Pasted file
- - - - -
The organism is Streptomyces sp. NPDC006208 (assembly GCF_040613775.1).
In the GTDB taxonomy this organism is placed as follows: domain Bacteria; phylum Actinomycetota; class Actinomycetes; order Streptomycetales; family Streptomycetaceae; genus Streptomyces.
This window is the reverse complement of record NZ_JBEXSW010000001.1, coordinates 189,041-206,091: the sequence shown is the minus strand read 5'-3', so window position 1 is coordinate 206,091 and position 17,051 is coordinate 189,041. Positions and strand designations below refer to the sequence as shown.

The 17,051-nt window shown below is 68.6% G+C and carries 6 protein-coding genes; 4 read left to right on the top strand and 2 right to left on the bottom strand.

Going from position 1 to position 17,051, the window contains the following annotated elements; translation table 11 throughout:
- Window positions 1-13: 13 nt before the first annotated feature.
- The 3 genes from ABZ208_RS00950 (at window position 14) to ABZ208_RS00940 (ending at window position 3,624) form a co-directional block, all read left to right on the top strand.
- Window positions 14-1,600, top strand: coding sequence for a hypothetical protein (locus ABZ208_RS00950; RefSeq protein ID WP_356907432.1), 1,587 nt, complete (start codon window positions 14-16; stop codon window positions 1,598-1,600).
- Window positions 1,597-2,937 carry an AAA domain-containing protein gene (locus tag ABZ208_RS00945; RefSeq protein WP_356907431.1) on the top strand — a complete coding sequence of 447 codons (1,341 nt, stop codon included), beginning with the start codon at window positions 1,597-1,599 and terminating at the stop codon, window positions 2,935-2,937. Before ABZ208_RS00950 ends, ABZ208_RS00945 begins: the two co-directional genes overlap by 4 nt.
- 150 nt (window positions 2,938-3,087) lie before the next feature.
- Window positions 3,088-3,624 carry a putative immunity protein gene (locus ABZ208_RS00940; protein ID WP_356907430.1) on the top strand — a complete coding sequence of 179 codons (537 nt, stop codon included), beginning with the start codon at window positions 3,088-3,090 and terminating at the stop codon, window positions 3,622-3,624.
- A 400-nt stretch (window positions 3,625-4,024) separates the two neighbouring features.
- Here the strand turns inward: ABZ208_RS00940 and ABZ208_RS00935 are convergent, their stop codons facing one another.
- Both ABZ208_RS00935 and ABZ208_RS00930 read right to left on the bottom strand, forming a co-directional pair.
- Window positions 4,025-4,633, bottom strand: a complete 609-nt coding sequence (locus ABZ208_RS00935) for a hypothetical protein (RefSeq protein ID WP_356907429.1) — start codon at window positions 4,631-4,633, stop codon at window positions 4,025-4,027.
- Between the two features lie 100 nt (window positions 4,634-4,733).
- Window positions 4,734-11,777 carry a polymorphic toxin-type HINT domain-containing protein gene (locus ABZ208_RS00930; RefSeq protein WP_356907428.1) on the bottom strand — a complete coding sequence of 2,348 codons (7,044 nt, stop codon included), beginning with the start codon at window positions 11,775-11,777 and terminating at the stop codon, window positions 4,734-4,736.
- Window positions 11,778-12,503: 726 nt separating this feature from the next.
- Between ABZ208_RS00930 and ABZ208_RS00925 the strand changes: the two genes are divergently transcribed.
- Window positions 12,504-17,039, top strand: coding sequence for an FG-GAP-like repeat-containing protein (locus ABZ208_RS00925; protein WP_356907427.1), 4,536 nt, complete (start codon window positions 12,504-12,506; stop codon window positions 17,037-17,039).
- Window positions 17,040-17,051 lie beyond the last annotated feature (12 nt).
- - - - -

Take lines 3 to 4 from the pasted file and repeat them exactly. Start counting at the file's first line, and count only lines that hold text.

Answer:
This window is the reverse complement of record NZ_JBEXSW010000001.1, coordinates 189,041-206,091: the sequence shown is the minus strand read 5'-3', so window position 1 is coordinate 206,091 and position 17,051 is coordinate 189,041. Positions and strand designations below refer to the sequence as shown.

The 17,051-nt window shown below is 68.6% G+C and carries 6 protein-coding genes; 4 read left to right on the top strand and 2 right to left on the bottom strand.